Much of my research involves the use of the auditory masked priming paradigm (Kouider and Dupoux, 2005; Schluter, 2013) to explore the processes underlying spoken word recognition. In a typical trial of an auditory masked priming experiment, participants will hear a prime followed immediately by the target (Figure 1), and their task is to perform some judgment to the target (e.g. judge whether it is a word).
Typically, participants are not consciously aware of the existence of the prime (as in visual masked priming, some awareness of repetition primes may occur), but they process it anyway, and we know this because their response to the target changes depending on the relationship between the prime and the target. We "mask" the prime by doing three things:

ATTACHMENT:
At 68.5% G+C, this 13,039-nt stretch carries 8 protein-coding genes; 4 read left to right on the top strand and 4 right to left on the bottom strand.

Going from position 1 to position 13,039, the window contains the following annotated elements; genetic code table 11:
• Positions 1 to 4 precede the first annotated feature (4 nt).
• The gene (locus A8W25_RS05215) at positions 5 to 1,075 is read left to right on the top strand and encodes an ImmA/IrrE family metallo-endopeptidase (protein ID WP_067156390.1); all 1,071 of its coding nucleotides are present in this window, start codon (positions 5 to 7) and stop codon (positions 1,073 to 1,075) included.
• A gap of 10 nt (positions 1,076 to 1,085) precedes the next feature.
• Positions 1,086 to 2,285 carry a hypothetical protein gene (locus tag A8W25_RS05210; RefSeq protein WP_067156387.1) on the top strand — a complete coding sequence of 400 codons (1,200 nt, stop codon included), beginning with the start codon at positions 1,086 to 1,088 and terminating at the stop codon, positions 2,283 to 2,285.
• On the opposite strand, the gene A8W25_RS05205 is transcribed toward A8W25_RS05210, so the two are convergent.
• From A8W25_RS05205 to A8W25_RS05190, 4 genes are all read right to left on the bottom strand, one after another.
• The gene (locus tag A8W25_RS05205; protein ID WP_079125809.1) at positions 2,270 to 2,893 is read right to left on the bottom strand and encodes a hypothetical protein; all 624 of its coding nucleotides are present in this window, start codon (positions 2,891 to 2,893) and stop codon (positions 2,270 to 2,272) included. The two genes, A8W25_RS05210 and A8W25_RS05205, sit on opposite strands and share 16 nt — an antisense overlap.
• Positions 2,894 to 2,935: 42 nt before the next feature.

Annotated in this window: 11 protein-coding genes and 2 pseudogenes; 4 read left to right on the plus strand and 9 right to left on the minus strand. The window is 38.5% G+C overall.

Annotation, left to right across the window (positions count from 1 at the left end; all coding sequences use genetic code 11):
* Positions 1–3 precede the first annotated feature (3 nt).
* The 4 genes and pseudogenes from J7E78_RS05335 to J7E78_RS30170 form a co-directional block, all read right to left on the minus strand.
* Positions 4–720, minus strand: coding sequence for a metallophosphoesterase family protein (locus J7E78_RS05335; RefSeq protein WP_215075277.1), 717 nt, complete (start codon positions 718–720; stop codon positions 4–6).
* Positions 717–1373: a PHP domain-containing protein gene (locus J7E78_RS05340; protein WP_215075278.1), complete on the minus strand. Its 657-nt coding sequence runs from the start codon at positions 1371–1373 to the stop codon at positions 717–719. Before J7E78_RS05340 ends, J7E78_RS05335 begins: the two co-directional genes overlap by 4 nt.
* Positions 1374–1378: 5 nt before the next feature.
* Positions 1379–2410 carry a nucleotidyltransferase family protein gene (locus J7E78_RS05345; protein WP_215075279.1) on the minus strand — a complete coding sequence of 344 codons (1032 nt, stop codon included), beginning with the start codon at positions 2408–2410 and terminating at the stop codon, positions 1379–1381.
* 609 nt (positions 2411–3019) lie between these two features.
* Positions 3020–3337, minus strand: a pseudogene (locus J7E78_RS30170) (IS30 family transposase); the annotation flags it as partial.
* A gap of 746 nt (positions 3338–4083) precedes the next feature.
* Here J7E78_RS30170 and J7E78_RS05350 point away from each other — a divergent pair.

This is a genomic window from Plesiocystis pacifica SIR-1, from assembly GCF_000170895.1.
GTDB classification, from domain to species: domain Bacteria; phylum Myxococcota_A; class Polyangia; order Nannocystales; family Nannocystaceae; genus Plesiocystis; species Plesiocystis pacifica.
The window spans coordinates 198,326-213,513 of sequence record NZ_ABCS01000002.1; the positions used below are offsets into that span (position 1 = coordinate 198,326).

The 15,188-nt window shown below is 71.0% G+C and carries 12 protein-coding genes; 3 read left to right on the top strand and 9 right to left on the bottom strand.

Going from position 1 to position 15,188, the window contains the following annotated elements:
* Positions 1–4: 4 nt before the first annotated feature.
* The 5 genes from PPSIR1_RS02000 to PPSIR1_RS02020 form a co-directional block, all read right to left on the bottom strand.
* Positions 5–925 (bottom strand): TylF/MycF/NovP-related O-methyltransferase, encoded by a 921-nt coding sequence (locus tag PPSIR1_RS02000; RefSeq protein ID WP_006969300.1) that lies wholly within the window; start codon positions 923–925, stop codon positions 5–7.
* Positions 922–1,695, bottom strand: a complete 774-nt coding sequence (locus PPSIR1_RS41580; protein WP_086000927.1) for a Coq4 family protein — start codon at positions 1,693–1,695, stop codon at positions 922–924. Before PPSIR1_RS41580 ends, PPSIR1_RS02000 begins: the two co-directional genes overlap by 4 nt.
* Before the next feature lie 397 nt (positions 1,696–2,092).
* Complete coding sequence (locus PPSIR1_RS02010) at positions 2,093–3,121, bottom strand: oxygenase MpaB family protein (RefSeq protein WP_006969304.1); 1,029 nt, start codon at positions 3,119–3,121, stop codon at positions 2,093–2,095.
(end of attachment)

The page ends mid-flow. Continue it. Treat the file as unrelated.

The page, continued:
- Durationally compressing the prime, either using a fixed compression rate (e.g. 35% of the target's original duration) (Kouider and Dupoux, 2005) or using a fixed compressed duration (e.g. 240 ms) (Schluter, 2013).
- Amplitude-attenuating the prime.
- Embedding the prime in a series of forward and backward masks. The masks are similarly durationally-compressed and amplitude-attenuated, but they are also played in reverse, preventing their identification.